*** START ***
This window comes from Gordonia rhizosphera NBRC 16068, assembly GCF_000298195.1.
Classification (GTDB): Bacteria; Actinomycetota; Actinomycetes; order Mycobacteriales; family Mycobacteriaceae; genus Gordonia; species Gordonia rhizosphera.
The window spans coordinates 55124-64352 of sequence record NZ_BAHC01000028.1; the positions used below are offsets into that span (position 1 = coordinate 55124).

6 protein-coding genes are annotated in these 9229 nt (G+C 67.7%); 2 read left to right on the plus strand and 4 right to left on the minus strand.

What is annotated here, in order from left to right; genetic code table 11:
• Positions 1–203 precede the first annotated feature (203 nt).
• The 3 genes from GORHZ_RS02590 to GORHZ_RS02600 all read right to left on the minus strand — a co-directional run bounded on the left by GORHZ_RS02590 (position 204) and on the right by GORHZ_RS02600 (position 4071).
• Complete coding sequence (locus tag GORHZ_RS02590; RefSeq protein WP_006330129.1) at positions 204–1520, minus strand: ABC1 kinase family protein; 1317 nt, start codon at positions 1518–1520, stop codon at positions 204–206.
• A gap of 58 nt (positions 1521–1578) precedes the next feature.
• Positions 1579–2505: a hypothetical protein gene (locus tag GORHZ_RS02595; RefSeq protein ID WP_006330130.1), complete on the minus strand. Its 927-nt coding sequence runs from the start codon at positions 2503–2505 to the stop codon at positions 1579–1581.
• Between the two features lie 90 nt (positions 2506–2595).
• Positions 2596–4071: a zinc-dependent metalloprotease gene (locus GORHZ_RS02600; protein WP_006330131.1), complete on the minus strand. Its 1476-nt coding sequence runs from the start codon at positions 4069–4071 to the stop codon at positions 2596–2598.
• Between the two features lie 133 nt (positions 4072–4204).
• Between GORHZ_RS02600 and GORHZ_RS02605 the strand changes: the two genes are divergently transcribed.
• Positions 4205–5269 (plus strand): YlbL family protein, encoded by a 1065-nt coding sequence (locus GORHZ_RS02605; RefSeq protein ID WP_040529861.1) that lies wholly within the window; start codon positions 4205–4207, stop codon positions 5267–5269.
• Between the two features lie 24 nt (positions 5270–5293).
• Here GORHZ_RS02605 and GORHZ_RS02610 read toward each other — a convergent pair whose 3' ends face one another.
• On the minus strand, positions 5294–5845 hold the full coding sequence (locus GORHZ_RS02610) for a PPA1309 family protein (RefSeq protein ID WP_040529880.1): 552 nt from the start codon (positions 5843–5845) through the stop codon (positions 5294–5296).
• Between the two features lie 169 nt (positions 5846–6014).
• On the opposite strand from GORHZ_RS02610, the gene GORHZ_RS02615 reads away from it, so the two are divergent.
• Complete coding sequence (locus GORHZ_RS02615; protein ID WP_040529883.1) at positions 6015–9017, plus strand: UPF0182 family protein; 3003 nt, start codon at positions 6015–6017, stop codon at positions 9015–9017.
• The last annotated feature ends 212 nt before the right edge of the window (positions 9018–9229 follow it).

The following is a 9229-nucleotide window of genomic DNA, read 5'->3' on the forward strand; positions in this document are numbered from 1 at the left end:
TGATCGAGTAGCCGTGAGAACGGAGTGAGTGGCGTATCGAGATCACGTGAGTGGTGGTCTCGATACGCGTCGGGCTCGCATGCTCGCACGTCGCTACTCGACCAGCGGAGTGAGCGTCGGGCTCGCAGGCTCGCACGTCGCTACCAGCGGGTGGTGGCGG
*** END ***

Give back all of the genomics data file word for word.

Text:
This window comes from Gordonia rhizosphera NBRC 16068, assembly GCF_000298195.1.
Classification (GTDB): Bacteria; Actinomycetota; Actinomycetes; order Mycobacteriales; family Mycobacteriaceae; genus Gordonia; species Gordonia rhizosphera.
The window spans coordinates 55124-64352 of sequence record NZ_BAHC01000028.1; the positions used below are offsets into that span (position 1 = coordinate 55124).

6 protein-coding genes are annotated in these 9229 nt (G+C 67.7%); 2 read left to right on the plus strand and 4 right to left on the minus strand.

What is annotated here, in order from left to right; genetic code table 11:
• Positions 1–203 precede the first annotated feature (203 nt).
• The 3 genes from GORHZ_RS02590 to GORHZ_RS02600 all read right to left on the minus strand — a co-directional run bounded on the left by GORHZ_RS02590 (position 204) and on the right by GORHZ_RS02600 (position 4071).
• Complete coding sequence (locus tag GORHZ_RS02590; RefSeq protein WP_006330129.1) at positions 204–1520, minus strand: ABC1 kinase family protein; 1317 nt, start codon at positions 1518–1520, stop codon at positions 204–206.
• A gap of 58 nt (positions 1521–1578) precedes the next feature.
• Positions 1579–2505: a hypothetical protein gene (locus tag GORHZ_RS02595; RefSeq protein ID WP_006330130.1), complete on the minus strand. Its 927-nt coding sequence runs from the start codon at positions 2503–2505 to the stop codon at positions 1579–1581.
• Between the two features lie 90 nt (positions 2506–2595).
• Positions 2596–4071: a zinc-dependent metalloprotease gene (locus GORHZ_RS02600; protein WP_006330131.1), complete on the minus strand. Its 1476-nt coding sequence runs from the start codon at positions 4069–4071 to the stop codon at positions 2596–2598.
• Between the two features lie 133 nt (positions 4072–4204).
• Between GORHZ_RS02600 and GORHZ_RS02605 the strand changes: the two genes are divergently transcribed.
• Positions 4205–5269 (plus strand): YlbL family protein, encoded by a 1065-nt coding sequence (locus GORHZ_RS02605; RefSeq protein ID WP_040529861.1) that lies wholly within the window; start codon positions 4205–4207, stop codon positions 5267–5269.
• Between the two features lie 24 nt (positions 5270–5293).
• Here GORHZ_RS02605 and GORHZ_RS02610 read toward each other — a convergent pair whose 3' ends face one another.
• On the minus strand, positions 5294–5845 hold the full coding sequence (locus GORHZ_RS02610) for a PPA1309 family protein (RefSeq protein ID WP_040529880.1): 552 nt from the start codon (positions 5843–5845) through the stop codon (positions 5294–5296).
• Between the two features lie 169 nt (positions 5846–6014).
• On the opposite strand from GORHZ_RS02610, the gene GORHZ_RS02615 reads away from it, so the two are divergent.
• Complete coding sequence (locus GORHZ_RS02615; protein ID WP_040529883.1) at positions 6015–9017, plus strand: UPF0182 family protein; 3003 nt, start codon at positions 6015–6017, stop codon at positions 9015–9017.
• The last annotated feature ends 212 nt before the right edge of the window (positions 9018–9229 follow it).

The following is a 9229-nucleotide window of genomic DNA, read 5'->3' on the forward strand; positions in this document are numbered from 1 at the left end:
TGATCGAGTAGCCGTGAGAACGGAGTGAGTGGCGTATCGAGATCACGTGAGTGGTGGTCTCGATACGCGTCGGGCTCGCATGCTCGCACGTCGCTACTCGACCAGCGGAGTGAGCGTCGGGCTCGCAGGCTCGCACGTCGCTACCAGCGGGTGGTGGCGG